DIRECT consignment processor grids across eastern Australia have paused to catch their breath this week, after earlier 20-40c/kg rises since early May.
In southern Queensland, competitive processors this week have four-tooth grass export steer at 680c/kg – up 30c/kg on offers seen just before Beef 2021 started three weeks ago – with quality heavy cows 600c/kg – also up 30c. Central Queensland processing sites are typically 10c/kg behind those rates.
To refresh readers’ memories, the absolute top of the price cycle seen last year reached 690-695c on four-tooth grass steer, and cows 620c/kg – within sight of current Queensland rates.
Some MSA cows in Queensland this week are attracting offers of 610c, with certified grassfed MSA steer programs (no HGP, but varying depending on the strength of the audit program) ranging from 700c/kg to 770c/kg.
Reflecting the seasonal tightness of supply heading into winter, southern state grids have also strengthened dramatically since early May, with southern NSW publicly-disclosed grids this week staying in record territory at 695c/kg on four tooth steer and heavy cows 620c. That’s a rise of 30c on cows and a whopping 50c/kg on heavy steers since late April.
A large northern NSW exporter is this week has offers for immediate kills at 570c/kg on heavy cows 275-350kg dressed weight, 6-22mm fat, with a hefty 40c/kg premium for Angus.
Grids representing processors in eastern parts of South Australia reached new records last week, offering a whopping 640c/kg on heavy cows (up from 600c in late April), and 695c/kg on four-tooth steer (up 40c).
Where are the southern buyers?
May normally signals the annual migration of livestock buyers from southern Australian processors flying north for winter, confident in the knowledge they can ‘put wheels under’ a few relatively cheap northern commodity-type cattle, getting them home at, or below their local rates, at a time of year when southern supply is tight.
There’s been little real sign of it this year, however, as northern slaughter rates have not declined enough (relative to prices being paid in southern NSW or VIC) to justify it. Secondly, processor losses across both regions remain high, serving to ‘dis-incentivise’ any procurement from more distant regions, which only attracts a big freight bill.
Herd recovery gathering pace?
There’s been mounting speculation among processors spoken to for this week’s report that beef herd recovery across large parts of Eastern Australia is now showing signs of gathering pace, with potential for a very large calf crop next spring laying the foundations for further momentum.
The Australian Agricultural Co provided a pointer to that, reporting a phenomenal 47pc increase in its calving performance (albeit it off a very low base the year before, due to the combination of drought and flooding in Queensland’s northwest) in its latest annual report released last week.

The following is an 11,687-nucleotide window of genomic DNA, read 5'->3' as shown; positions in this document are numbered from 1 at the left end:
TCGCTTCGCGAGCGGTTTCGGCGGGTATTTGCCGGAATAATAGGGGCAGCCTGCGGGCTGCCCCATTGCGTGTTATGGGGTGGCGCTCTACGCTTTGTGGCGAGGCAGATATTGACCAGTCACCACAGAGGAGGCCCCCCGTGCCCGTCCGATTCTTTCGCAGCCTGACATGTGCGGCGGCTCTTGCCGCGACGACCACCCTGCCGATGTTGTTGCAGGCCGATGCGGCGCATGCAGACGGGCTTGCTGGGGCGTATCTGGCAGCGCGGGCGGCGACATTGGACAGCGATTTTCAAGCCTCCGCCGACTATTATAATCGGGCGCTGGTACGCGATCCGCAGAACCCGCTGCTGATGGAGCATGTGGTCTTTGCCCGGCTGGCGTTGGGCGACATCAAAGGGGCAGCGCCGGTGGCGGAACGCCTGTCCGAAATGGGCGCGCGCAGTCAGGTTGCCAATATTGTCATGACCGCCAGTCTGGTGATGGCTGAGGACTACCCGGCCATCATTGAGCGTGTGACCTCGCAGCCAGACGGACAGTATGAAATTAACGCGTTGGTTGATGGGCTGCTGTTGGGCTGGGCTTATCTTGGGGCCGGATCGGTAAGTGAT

“There are a lot more older cows 520-540kg that would normally get their heads cut off, that are going back to the breeding paddock in big numbers this year,” one multi-site processor buyer said this morning.
“And the only way to justify paying 500-600c/kg liveweight for young heifers in the current market is to breed from them – not background them for a supermarket program. So there are a lot of breeding resources staying in, or being added to the breeder paddock, because the grass (in many regions, at least) is there this year.”
On top of that, surviving breeders after the drought are not only young, in terms of age profile, but will inevitably be among the more fertile females the industry has ever seen, because of the extent of culling on fertility performance that has occurred since 2019.
Certainly in parts of Queensland, there are cattle producers who have for years specialised as backgrounders – buying weaner cattle to grow out to feedlot entry weights or grass bullocks – who through circumstances this year have paddocks running breeders for the first time in recent memory.
“Some have looked at the backgrounder market, asking $1400 for a young steer, and opted this year for a PTIC heifer or older cow at maybe $400-$500 more, with a calf coming in the spring,” one cattle buyer said.
It all adds up to a very large calf crop late this year, and into next year’s autumn in NSW, some processors across eastern Australia are suggesting.
“While that isn’t going to add significant numbers to kill rosters immediately, we should start to see those calves coming through the system from spring next year, and into early 2023,” one processor said.
However the cattle supply momentum that’s looming in 18 months’ time also brings with it challenges, the processor said.
“Labour wise, we (processors) are coping with the current smaller kills, but what happens when cattle numbers start to grow again?” he asked.
“The industry needs to be starting to build its labour-force again, well in advance of when that next wave of young cattle starts to come forward.”
“If that doesn’t happen, we run the risk of simply not having the capacity to process available stock, as they come forward, due to plant staff shortages. The industry has the killing capacity, in terms of slaughtering, boning and chilling infrastructure, but the manpower to convert a beast into boxed beef is going to be the real pinch-point. We need to be thinking over the horizon to cater for it – there is no point in waiting until spring next year to start that process.”
Beef Central touched on the processor labour challenge issue in this earlier Beef 2021 article.
- Weekly kill statistics will be added to this article later today, when they are released by NLRS